“We’ve been in the middle of a rollicking party that’s gone on for five years and someone has snapped on the light switch,” said Chris Douvos, whose firm Ahoy Capital invests in venture-capital firms and startups. “We are all adjusting our eyes and no one has any idea how the rest of the night is going to go. That’s how Silicon Valley feels right now.”
Silicon Valley’s big game players from WeWorks to Uber Technologies Inc. have taken a collective blow of about $100 billion this year. Instigating some startup executives to talk up profitability over growth and leading venture-capital investors to spend more cautiously.
The Scenario Right Now:
Recent weeks have resulted in the downsizing of car-subscription company, Fair and software company, UiPath. Lime, a Scooter renting company, is reconfiguring its operations, just to comfort its investors that it can turn some profit.
The startup industry remains drenched in cash, at the same time interest rates are historically low. Still, a level of record-breaking uncertainty has been cast by the magnitude of the value destruction over the venture-capital industry. It has also forced some soul-searching and calls by investors for stricter corporate governance.
Entrepreneurs, venture capitalists, and startup advisers are saying that financing deals are taking more time. Deals for consumer-technology companies, which just six months ago would have closed in a week or two, are now taking a month or longer. Startups that were planning on raising $80 million to $100 million are now being told by investors that they should expect closer to $20 million to $30 million, said Adam J. Epstein, who advises startup CEOs and their boards.
The condition for WeWorks became worse when its parent company, We Co., filed to go public, revealing its steep losses, lax corporate governance, and multiple conflicts of interest in detail.
Uber’s market capitalization is about $33 billion below the line from its valuation, and $10 billion vanished from Lyft’s capital since it went public in March. Juul Labs (an E-cigarette company), which once ranked second behind WeWork in private-market valuation, is cutting about 16% of its workforce. Its largest investor sliced Juul’s valuation by $14 billion after the company suspended its best-selling vaping products amid a regulatory breakdown.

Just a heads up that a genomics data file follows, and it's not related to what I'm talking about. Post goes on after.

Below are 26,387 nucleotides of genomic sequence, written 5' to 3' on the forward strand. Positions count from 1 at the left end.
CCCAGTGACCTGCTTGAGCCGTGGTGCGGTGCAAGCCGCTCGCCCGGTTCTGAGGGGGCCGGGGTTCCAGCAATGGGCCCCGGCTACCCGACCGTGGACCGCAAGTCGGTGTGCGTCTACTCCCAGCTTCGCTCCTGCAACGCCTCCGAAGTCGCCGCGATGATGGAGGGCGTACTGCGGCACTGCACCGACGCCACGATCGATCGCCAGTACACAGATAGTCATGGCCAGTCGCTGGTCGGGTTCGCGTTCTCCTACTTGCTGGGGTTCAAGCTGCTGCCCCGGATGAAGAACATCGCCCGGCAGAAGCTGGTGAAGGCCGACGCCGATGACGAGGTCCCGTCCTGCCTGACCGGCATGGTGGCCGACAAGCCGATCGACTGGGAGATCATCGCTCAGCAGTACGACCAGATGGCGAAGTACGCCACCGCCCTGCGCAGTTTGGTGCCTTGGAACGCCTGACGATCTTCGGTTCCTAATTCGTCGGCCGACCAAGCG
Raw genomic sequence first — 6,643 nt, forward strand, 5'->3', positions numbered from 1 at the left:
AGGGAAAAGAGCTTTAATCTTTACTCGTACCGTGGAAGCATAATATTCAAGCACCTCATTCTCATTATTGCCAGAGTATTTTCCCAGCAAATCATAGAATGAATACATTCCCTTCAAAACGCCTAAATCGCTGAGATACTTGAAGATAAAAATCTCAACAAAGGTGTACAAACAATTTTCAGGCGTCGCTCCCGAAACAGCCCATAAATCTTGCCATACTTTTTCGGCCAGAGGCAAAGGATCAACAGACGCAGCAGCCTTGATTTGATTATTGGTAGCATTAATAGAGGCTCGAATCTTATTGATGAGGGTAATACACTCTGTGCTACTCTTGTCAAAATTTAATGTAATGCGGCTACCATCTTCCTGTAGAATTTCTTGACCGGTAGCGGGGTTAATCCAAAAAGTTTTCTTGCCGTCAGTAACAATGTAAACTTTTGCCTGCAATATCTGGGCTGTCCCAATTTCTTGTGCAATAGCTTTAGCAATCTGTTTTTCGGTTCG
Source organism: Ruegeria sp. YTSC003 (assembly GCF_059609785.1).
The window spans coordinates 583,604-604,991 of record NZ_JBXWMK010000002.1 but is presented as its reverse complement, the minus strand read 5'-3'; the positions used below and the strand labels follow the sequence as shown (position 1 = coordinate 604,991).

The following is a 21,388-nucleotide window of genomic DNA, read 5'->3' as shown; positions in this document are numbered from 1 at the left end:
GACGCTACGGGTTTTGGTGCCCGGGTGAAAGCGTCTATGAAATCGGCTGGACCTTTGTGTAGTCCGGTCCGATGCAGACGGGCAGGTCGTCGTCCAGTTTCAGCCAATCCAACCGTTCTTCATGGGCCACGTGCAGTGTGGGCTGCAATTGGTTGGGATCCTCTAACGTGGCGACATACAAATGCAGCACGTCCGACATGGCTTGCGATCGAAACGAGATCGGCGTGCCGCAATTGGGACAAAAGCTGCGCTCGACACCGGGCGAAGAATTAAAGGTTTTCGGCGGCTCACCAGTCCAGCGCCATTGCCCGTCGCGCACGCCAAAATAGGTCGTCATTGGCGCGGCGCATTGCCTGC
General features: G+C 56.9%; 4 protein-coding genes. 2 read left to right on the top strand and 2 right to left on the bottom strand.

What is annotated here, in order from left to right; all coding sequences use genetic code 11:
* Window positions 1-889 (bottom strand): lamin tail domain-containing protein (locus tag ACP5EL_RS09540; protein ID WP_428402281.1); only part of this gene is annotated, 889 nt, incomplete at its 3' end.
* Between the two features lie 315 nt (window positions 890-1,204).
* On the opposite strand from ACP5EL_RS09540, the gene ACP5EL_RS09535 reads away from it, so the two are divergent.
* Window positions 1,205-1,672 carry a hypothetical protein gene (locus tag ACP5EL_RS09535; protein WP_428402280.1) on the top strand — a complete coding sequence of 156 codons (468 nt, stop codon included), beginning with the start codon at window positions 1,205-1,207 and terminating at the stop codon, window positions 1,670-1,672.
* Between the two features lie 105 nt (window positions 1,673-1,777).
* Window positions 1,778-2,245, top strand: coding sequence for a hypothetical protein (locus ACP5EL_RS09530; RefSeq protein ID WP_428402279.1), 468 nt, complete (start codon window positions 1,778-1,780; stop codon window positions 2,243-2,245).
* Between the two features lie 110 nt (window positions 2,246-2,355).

“Every few years something happens to smack people on the head,” said Epstein. “The impact of WeWork on the funding marketplace has been material. I have seen that in real-time.”
According to investors, meetings were held with venture-capital firms over the past two months, in which some partners voiced fresh concerns about making back their investments. The number of funding rounds raised by so-called “unicorn” startups fell to their lowest level since the second quarter of 2018 in the third quarter this year, according to data firm PitchBook.
Vitaliy Katsenelson, Chief Executive of Investment Management Associates Inc. stated, “We are in the dot-com bubble 2.0, except it’s not happening in the public markets but in the private markets.” Katsenelson’s Colorado investment firm sold its stake in SoftBank in October over concerns regarding Japanese investor’s plans for a second tech megafund.